Doc­tor-nov­el­ist ex­plores WWII, wins literary prize

China Daily (Canada) - - FRONT PAGE - By AMY HE in New York


An­drew Lam didn’t take the typ­i­cal route to be­com­ing a nov­el­ist.

He stud­ied mil­i­tary history and US-East Asian re­la­tions as an un­der­grad­u­ate at Yale Univer­sity, and was “avidly pas­sion­ate” about learn­ing about World War II in great de­tail. He can re­cite in­for­ma­tion about the Dixie Mis­sion, D- Day and the Bat­tles of Mid­way and Guadalcanal with great de­tail.

But the 38-year-old Lam, who grew up in cen­tral Illi­nois, also had a dad who was a car­di­ol­o­gist, and grow­ing up, he saw how much his dad loved and found his work ful­fill­ing.

“It wouldn’t be un­com­mon for strangers, these el­derly peo­ple, to stop us at the mall or on the street and thank my dad for sav­ing their lives or the lives of their loved ones,” he said.

“Those were re­ally in­deli­ble im­pres­sions on me as a kid. I ba­si­cally said to my­self — and it’s a cliché — I love help­ing peo­ple, I love in­ter­act­ing with peo­ple. So I de­cided to go to med­i­cal school.”

Lam went to med­i­cal school at the Univer­sity of Penn­syl­va­nia. He wanted to be a sur­geon and he loved learn­ing about the eye, he said, so he got train­ing in oph­thal­mol­ogy and reti­nal surgery at the Wills Eye Hos­pi­tal, where he also served as chief res­i­dent.

Still he re­mained fas­ci­nated with World War II history and re­search­ing the thou­sands of Amer­i­can sol­diers who served in China. And so his novel

was born. Set in the 1940s, the book is about the friend­ship be­tween an Amer­i­can lieu­tenant and a Chi­nese guerilla leader. The Amer­i­can, David Parker, learns about the Dixie Mis­sion — a group of Amer­i­can sol­diers who go to Ye­nan to help Mao’s army and one of the first US ef­forts to es­tab­lish re­la­tions with the Chi­nese Com­mu­nist Party — and joins it. There, Parker meets an of­fi­cer, Lin Yuen, who is at first an­noyed by the pres­ence of an Amer­i­can soldier, but the time the two men spend fight­ing shoul­der-toshoul­der help them forge a strong, how­ever un­likely, friend­ship.

The sto­ry­line is based on re­search Lam had done in col­lege when he got to bet­ter un­der­stand Amer­i­cans’ in­volve­ment with the Chi­nese guerilla fight­ers fight­ing against the Na­tion­al­ist Party and the Ja­panese at the time.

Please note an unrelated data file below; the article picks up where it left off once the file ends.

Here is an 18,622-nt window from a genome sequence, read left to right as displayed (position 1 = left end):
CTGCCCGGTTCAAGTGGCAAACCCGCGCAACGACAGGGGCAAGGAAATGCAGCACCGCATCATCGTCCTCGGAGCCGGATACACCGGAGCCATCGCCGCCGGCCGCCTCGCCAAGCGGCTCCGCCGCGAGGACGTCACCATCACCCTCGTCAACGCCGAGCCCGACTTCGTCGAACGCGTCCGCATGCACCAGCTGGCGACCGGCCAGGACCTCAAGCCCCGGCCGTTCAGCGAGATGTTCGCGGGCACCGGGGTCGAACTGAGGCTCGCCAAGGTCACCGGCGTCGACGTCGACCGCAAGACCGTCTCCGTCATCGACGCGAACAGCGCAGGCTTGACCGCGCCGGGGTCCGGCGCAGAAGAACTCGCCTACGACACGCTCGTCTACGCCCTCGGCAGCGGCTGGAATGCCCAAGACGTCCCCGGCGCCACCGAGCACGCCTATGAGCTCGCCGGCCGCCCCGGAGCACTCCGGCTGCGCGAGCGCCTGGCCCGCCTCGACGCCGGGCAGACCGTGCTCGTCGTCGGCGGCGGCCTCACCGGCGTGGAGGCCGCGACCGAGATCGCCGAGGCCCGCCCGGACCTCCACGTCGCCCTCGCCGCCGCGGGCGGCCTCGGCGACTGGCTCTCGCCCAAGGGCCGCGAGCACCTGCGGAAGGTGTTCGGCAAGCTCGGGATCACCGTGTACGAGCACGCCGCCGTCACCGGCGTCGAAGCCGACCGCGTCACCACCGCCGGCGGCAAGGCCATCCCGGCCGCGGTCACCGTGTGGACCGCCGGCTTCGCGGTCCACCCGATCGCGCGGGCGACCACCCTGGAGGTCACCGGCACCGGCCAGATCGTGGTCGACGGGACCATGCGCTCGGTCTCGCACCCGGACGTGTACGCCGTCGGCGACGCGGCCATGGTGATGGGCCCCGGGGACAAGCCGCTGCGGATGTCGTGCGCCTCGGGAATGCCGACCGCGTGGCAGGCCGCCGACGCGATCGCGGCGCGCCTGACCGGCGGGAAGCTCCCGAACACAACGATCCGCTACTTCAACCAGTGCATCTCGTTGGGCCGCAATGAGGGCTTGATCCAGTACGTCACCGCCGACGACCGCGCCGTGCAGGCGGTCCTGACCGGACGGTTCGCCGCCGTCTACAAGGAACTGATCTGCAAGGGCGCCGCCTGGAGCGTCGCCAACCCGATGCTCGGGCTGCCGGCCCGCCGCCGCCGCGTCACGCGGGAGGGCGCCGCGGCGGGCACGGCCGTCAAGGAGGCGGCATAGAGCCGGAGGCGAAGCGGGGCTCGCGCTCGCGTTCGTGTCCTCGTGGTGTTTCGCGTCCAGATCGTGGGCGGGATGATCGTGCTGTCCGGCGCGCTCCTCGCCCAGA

“The Amer­i­cans started hear­ing about these ef­fec­tive guerilla fight­ers who were of course fight­ing Ja­pan in north­ern China, and they said, ‘ Hey, the en­emy of our en­emy is our friend. We need to get these guys out, and maybe even start sup­ply­ing them with weapons, be­cause the Na­tion­al­ists are hoard­ing our sup­plies and selling our stuff on the black mar­ket. Our al­lies are not re­ally do­ing any­thing to help the war ef­fort,’ in their opin­ion,” Lam ex­plained.

Many of the Amer­i­can sol­diers who went to China were spe­cial for­eign ser­vice of­fi­cers who knew Man­darin and Chi­nese cus­toms be­cause they were sons of mis­sion­ar­ies who had lived in China. The US GIs were “re­ally im­pressed” by the Com­mu­nist sol­diers’ loy­alty and mo­ti­va­tion.

But those Amer­i­cans would even­tu­ally be pun­ished for ad­mir­ing the Chi­nese: they wrote fa­vor­able re­ports about the Com­mu­nists but “this was not what a lot of peo­ple in the State Depart­ment wanted to hear”, Lam said.

These re­ports would go on to haunt the Amer­i­can sol­diers and dur­ing the McCarthy era many of the men who had served would have their ca­reers ru­ined be­cause they were ac­cused of be­ing Com­mu­nist sym­pa­thiz­ers.

“They were re­port­ing hon­estly on what they saw and they’re kind of un­sung Amer­i­can he­roes. These men — like John Pa­ton Davies and John Ser­vice — served with honor, but were per­se­cuted,” Lam said. “And it was too bad.”

Lam’s novel re­cently won the Best Book Award for fic­tion from the Chi­nese Amer­i­can Li­brar­i­ans As­so­ci­a­tion, an af­fil­i­ate of the Amer­i­can Li­brary As­so­ci­a­tion. The as­so­ci­a­tion fo­cuses on books that are re­lated to China or writ­ten by Chi­nese and Chi­nese-Amer­i­can au­thors.

also won the 2015 In­de­pen­dent Pub­lish­ers Book Award for mil­i­tary fic­tion. Lam said he is in the process of ne­go­ti­at­ing film rights.

“It’s al­ways a thrill for me be­cause my whole point as an au­thor is to try to con­vey parts of history that de­serve to be more well known but aren’t nec­es­sar­ily that well known,” he said. “The part of the war in China re­ally isn’t that well known, com­pared to the other parts in Europe or the Pa­cific. Ev­ery­one knows about D-Day or Mid­way, but lit­tle do peo­ple know that tens and thou­sands of Amer­i­cans served in China.

“I feel like it’s part of the For­got­ten Theater. So it was re­ally great to get this recog­ni­tion be­cause I know that a lot of peo­ple who may not know a lot about this history or this as­pect of the war will get to know more of it from the book,” he said.

Lam lives in Mas­sachusetts with his fam­ily and works as a retina sur­geon at a pri­vate prac­tice called the New Eng­land Retina Con­sul­tants. He is also an as­sis­tant pro­fes­sor at Tufts Univer­sity.

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